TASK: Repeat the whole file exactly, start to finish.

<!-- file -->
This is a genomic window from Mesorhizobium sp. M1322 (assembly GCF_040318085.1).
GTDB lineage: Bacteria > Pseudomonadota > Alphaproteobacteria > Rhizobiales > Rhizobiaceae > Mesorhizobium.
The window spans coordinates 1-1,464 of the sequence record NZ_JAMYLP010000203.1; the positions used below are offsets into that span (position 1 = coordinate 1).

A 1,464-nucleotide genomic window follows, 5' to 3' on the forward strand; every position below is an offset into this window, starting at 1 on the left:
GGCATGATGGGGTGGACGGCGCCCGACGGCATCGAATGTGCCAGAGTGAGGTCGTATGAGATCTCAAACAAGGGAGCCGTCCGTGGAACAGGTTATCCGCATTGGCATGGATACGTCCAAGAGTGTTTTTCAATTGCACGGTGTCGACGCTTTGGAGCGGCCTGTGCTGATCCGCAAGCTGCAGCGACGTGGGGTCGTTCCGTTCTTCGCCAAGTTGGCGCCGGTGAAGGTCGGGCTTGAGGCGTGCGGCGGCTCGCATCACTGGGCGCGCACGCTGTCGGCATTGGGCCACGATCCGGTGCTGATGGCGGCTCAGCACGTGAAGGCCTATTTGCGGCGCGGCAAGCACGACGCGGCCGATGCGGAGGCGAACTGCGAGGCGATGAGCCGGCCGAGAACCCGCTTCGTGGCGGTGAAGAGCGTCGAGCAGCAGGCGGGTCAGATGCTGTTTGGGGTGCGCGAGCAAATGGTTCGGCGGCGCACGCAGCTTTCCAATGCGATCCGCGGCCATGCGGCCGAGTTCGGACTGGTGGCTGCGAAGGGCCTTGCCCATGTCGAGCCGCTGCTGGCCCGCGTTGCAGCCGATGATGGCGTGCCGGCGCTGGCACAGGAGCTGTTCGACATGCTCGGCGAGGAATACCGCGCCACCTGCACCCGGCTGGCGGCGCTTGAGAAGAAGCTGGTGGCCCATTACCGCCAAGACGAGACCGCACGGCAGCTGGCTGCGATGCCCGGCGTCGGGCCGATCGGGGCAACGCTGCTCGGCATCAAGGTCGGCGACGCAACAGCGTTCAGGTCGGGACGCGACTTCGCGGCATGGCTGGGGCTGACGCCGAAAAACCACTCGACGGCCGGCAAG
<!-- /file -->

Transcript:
This is a genomic window from Mesorhizobium sp. M1322 (assembly GCF_040318085.1).
GTDB lineage: Bacteria > Pseudomonadota > Alphaproteobacteria > Rhizobiales > Rhizobiaceae > Mesorhizobium.
The window spans coordinates 1-1,464 of the sequence record NZ_JAMYLP010000203.1; the positions used below are offsets into that span (position 1 = coordinate 1).

A 1,464-nucleotide genomic window follows, 5' to 3' on the forward strand; every position below is an offset into this window, starting at 1 on the left:
GGCATGATGGGGTGGACGGCGCCCGACGGCATCGAATGTGCCAGAGTGAGGTCGTATGAGATCTCAAACAAGGGAGCCGTCCGTGGAACAGGTTATCCGCATTGGCATGGATACGTCCAAGAGTGTTTTTCAATTGCACGGTGTCGACGCTTTGGAGCGGCCTGTGCTGATCCGCAAGCTGCAGCGACGTGGGGTCGTTCCGTTCTTCGCCAAGTTGGCGCCGGTGAAGGTCGGGCTTGAGGCGTGCGGCGGCTCGCATCACTGGGCGCGCACGCTGTCGGCATTGGGCCACGATCCGGTGCTGATGGCGGCTCAGCACGTGAAGGCCTATTTGCGGCGCGGCAAGCACGACGCGGCCGATGCGGAGGCGAACTGCGAGGCGATGAGCCGGCCGAGAACCCGCTTCGTGGCGGTGAAGAGCGTCGAGCAGCAGGCGGGTCAGATGCTGTTTGGGGTGCGCGAGCAAATGGTTCGGCGGCGCACGCAGCTTTCCAATGCGATCCGCGGCCATGCGGCCGAGTTCGGACTGGTGGCTGCGAAGGGCCTTGCCCATGTCGAGCCGCTGCTGGCCCGCGTTGCAGCCGATGATGGCGTGCCGGCGCTGGCACAGGAGCTGTTCGACATGCTCGGCGAGGAATACCGCGCCACCTGCACCCGGCTGGCGGCGCTTGAGAAGAAGCTGGTGGCCCATTACCGCCAAGACGAGACCGCACGGCAGCTGGCTGCGATGCCCGGCGTCGGGCCGATCGGGGCAACGCTGCTCGGCATCAAGGTCGGCGACGCAACAGCGTTCAGGTCGGGACGCGACTTCGCGGCATGGCTGGGGCTGACGCCGAAAAACCACTCGACGGCCGGCAAG